George Fernandes was the last of the larger-than-life figures of Indian politics. George saab, as he was affectionately referred to, had a distinct career graph, making the transition from a would-have-been priest to a fire-brand trade union leader in Mumbai and to a grave cabinet minister.
Fernandes served as a Union minister in three major ministries — Industries (1977) , Railways (1989) and finally, Defence in the Vajpayee cabinet. During the Vajpayee period, in an unusual pattern, Fernandes was swown in twice as the raksha mantri (RM). The first time was in March 1998, when he served for about three years and stepped down in March 2001 due to allegations of financial impropriety. He was re-inducted in October that year after being cleared of the charges and served as the RM till May 2004. Despite the many controversies associated with him, he will be remembered as an effective and empathetic minister who was well-regarded by the military fraternity. The man with the rumpled kurta also maintained an unruffled demeanor and demonstrated quiet determination, when required.
Fernandes’s tenure in the defence ministry was eventful in a wide-spectrum manner. India declared itself a nuclear weapon power in May 1998 and a year later, the Kargil War, conducted against a nuclear backdrop, tested India’s restraint and resolve. A major review of the management of India’s defence and military preparedness was undertaken post Kargil and it is a different matter that many of the truly transformative changes did not take place as envisioned.
One of the major controversies when Fernandes was RM was the dismissal of the naval chief — an unhappy punctuation in India’s civil-military relations. Subsequently, the 9/11 terror in New York and the attack on the Indian Parliament in December 2001 saw the Indian military being mobilised as part of Operation Parakram. While Minister Fernandes may not have been visible, a senior officer recalled: “He was a steadying presence during that tumultuous period.”
What is the most appropriate metric in assessing a cabinet minister in the Indian context — particularly in the defence portfolio — when major policy decisions are often taken by the prime minister of the day? A useful yardstick is the degree to which the minister has been able to enhance Indian military capability in a tangible manner; ensure speedy decision-making by the bureaucracy with its octopus-like tentacles; and be able to relate to the soldier.
Keenly aware of the limitations of his office with the appointment of Brajesh Mishra as the powerful NSA and PS to the PM and the austerity measures often invoked by his colleague, Jaswant Singh, then finance minister, Fernandes made his mark in an unobtrusive manner. His better-known achievement was to send the indecisive junior babus to the icy Himalayas so that they could experience the hardship faced by the soldier first-hand and thereby hasten the procurement of snow-mobiles.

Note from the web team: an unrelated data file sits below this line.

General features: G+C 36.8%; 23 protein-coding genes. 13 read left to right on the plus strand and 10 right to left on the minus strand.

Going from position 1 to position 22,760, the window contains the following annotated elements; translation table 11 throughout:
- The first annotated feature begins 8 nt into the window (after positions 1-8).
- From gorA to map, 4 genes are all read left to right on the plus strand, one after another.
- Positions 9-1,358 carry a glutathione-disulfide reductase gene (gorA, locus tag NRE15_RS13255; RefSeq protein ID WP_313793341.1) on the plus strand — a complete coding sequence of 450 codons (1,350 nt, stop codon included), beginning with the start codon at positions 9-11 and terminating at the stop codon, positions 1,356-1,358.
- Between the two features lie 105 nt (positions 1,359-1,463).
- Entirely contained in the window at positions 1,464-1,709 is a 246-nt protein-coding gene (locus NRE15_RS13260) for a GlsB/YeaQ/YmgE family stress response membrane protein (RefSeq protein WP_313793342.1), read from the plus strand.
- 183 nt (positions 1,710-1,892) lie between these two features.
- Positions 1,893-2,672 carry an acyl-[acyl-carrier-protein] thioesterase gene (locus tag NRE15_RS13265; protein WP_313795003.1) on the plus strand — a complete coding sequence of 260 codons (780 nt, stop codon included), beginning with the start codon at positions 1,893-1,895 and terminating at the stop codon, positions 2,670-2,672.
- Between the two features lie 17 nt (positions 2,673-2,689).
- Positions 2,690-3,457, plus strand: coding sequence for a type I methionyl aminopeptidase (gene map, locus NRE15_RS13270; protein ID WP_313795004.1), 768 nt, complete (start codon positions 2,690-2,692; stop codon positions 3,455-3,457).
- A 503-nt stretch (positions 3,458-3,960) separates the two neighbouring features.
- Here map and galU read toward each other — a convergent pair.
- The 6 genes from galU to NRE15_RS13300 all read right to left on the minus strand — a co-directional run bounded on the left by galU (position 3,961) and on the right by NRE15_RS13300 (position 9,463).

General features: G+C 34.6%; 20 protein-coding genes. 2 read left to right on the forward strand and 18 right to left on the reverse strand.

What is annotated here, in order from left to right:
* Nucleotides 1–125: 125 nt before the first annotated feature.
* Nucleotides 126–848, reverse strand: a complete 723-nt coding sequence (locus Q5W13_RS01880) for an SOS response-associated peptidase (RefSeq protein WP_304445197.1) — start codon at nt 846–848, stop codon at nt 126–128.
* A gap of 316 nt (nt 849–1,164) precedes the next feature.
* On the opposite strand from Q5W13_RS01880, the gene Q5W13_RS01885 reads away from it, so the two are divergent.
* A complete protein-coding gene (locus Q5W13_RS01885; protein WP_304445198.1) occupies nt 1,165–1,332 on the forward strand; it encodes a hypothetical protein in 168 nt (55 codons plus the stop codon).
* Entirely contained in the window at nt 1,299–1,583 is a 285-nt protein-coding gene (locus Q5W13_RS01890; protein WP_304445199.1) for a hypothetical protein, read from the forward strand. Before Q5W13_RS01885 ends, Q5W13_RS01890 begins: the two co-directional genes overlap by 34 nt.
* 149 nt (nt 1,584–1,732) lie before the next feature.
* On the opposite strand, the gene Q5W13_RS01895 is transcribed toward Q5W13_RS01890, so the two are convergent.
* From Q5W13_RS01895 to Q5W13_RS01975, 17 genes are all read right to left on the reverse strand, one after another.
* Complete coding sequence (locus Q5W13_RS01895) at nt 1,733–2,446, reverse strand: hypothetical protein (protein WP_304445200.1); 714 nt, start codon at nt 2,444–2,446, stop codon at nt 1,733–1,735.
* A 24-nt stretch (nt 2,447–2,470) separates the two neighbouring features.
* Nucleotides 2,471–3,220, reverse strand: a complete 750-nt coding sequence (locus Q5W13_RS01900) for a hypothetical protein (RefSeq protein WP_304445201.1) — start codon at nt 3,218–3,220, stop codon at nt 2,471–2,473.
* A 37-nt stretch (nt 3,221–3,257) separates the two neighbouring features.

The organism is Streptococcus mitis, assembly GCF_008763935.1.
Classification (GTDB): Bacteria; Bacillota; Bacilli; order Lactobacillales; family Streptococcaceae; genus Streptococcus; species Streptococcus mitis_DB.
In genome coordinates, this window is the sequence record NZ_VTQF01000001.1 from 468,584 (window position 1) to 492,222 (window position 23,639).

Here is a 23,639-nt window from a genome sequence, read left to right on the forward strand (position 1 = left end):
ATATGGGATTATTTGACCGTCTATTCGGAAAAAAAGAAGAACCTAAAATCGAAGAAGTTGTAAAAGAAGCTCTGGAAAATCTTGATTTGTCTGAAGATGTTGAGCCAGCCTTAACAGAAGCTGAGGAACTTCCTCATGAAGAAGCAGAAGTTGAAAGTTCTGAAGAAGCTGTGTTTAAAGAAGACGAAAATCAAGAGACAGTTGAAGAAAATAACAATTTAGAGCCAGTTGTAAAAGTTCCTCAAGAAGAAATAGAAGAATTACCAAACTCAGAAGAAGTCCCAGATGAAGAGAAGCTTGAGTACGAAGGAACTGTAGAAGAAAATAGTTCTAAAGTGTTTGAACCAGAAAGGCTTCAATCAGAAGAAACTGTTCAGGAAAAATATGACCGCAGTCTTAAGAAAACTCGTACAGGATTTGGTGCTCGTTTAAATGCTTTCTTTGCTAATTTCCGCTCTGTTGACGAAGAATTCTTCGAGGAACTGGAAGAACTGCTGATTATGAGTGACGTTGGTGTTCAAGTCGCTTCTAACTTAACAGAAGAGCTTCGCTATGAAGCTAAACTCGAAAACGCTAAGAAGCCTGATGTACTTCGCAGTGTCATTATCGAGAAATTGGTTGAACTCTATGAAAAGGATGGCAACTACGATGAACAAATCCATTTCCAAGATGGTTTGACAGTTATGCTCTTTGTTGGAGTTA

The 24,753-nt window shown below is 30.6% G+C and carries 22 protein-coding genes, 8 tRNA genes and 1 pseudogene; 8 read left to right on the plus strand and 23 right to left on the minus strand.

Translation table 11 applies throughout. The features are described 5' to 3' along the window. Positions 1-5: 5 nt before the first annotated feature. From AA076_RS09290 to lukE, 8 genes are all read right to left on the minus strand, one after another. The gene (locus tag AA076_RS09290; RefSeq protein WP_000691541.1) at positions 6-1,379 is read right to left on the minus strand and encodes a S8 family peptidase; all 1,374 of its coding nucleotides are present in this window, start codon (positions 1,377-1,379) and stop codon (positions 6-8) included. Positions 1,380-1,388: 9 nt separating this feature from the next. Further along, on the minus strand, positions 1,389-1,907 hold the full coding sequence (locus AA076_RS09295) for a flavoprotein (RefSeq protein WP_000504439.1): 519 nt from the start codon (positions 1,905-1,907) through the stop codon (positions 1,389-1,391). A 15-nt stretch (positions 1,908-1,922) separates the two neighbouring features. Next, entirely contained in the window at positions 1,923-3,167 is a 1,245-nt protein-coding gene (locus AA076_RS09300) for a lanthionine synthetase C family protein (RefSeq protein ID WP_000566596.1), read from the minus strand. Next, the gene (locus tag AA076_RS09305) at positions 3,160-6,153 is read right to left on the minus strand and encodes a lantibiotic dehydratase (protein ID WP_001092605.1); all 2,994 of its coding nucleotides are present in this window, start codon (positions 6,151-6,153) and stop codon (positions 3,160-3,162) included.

Fernandes bemoaned the fact that what ought to have been a routine matter of defence procurement had become so convoluted and needed ministerial intervention. In like fashion, his decision to obtain appropriate coffins to ensure that the fallen soldier was at the very least given a dignified burial was welcomed by the military but it caused many aspersions to be cast by his political opponents. And like Santa Claus, Fernandes made an annual visit to Siachen in the winter months and distributed cake to the troops who adored him.
In yet another instance, when apprised of a major operational deficiency for the Navy, the minister overrode objections raised by the DRDO and authorised the induction of an imported missile defence system. He became the target of allegations of fiscal transgression after he had demitted office.
As the RM, Fernandes provided valuable support to the Institute for Defence Studies and Analyses (IDSA) in convening the first Asian Security Conference in 1999 that envisaged the creation of a platform for defence ministers and military chiefs. He also played a critical role in enabling the IDSA to acquire its current permanent premises. One recalls that the file for financial approval was often stuck in the South Block-North Block labyrinth and a subtle “RM desires…” input would hasten the process.
Apart from his inflexible choice of sitting in the front seat of the car and in the economy section of an aircraft, an abiding image is that of Fernandes insisting on washing his clothes himself. Once at a conference in Singapore, the RM wanted to go over a speech he had to deliver the next day. It was late at night and two of us went to his room on the VIP floor of the hotel. We rang the bell hesitantly and waited. After a few minutes, Minister Fernandes opened the door — kurta sleeves rolled up and his hands full of soap. Asking us to be seated, he added: “Sorry. I will finish washing my clothes and join you.” This was truly a stoic socialist at work!
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